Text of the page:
The Public Eye

Reports from the Bee's investigative team

May 13, 2010
Amariana's foster mom is subject of police review

More than two years after the death of 4 1/2-year-old Amariana Crenshaw, a new report into conditions inside the girl's foster home is being reviewed by Sacramento police for possible criminal charges.

The state's Community Care Licensing Division, which oversees children in foster care, is attempting to put Amariana's foster mom, Tracy Dossman, permanently out of business.

The state's investigation also has piqued interest in local law enforcement. Because the report alleges the girl was hit by Dossman, and sustained at least 17 injuries before her January 2008 death, city police are looking to see if there's a criminal case, said spokesman Sgt. Norm Leong.

Leong said detectives have determined that the allegations will "not assist" their homicide investigation. However, the report alleging numerous licensing violations is being reviewed for possible child abuse or child endangerment, too, he said. "It is being looked at, but we don't know if there's enough there," Leong said.

Amariana's charred body was removed from Dossman's rental property near South Natomas after at least one Molotov cocktail ignited on or near the child.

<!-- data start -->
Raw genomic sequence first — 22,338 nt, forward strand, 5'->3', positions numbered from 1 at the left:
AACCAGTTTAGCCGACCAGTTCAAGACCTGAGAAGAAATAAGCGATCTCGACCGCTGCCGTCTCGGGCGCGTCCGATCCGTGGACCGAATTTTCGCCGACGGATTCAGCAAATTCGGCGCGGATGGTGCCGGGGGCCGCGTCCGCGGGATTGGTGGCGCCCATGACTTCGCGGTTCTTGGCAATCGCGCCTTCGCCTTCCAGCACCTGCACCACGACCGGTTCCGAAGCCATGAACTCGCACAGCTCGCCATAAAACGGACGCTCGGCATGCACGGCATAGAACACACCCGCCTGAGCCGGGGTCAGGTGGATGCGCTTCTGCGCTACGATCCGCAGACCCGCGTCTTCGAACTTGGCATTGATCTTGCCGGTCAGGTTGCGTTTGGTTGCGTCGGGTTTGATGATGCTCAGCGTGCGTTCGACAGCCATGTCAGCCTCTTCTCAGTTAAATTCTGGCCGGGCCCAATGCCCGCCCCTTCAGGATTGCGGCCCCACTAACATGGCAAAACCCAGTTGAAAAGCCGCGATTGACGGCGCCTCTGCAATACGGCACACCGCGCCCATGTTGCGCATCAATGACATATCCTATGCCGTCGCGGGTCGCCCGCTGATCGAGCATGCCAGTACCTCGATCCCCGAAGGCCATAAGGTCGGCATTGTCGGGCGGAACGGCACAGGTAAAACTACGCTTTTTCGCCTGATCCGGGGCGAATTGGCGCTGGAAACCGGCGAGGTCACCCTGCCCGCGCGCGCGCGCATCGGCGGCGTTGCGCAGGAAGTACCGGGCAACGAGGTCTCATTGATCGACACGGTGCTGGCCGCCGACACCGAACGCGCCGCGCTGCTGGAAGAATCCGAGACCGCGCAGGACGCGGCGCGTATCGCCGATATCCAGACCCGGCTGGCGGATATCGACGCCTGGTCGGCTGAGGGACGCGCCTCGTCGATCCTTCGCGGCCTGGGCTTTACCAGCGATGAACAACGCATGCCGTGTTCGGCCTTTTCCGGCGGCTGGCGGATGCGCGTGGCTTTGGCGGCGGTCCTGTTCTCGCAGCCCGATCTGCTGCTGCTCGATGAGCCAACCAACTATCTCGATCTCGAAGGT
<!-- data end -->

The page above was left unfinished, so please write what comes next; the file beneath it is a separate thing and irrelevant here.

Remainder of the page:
Police have said that Amariana was asleep on the floor of the vacant home. But several forensic experts who reviewed the autopsy for The Bee said they believed she was already dead when the homemade firebombs erupted around 3:30 a.m.

The state, which focuses on licensing violations, found that Dossman's story about putting Amariana to sleep on the floor of the empty house violated department regulations and Amariana's "personal rights."

The state detailed a series of alleged violations in the foster home, including a locked refrigerator and deadbolts on the children's doors.

Dossman continued to care for foster children until this year, when the state ordered that she stop. She is challenging that decision. Police will have to weigh the statute of limitations, which precludes the filing of some child abuse-related charges, Leong said.

-- Marjie Lundstrom

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